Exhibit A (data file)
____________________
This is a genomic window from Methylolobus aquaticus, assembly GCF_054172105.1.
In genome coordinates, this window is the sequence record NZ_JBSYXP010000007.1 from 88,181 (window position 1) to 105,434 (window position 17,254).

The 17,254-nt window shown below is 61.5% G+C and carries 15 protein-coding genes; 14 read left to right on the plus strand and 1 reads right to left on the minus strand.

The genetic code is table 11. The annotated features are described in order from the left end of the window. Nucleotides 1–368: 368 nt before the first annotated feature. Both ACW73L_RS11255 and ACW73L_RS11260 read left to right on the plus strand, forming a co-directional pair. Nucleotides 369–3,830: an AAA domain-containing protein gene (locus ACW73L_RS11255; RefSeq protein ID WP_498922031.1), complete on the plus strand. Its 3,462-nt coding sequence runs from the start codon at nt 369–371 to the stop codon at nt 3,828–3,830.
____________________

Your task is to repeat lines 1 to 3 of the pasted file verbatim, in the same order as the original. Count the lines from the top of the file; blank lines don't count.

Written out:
This is a genomic window from Methylolobus aquaticus, assembly GCF_054172105.1.
In genome coordinates, this window is the sequence record NZ_JBSYXP010000007.1 from 88,181 (window position 1) to 105,434 (window position 17,254).

The 17,254-nt window shown below is 61.5% G+C and carries 15 protein-coding genes; 14 read left to right on the plus strand and 1 reads right to left on the minus strand.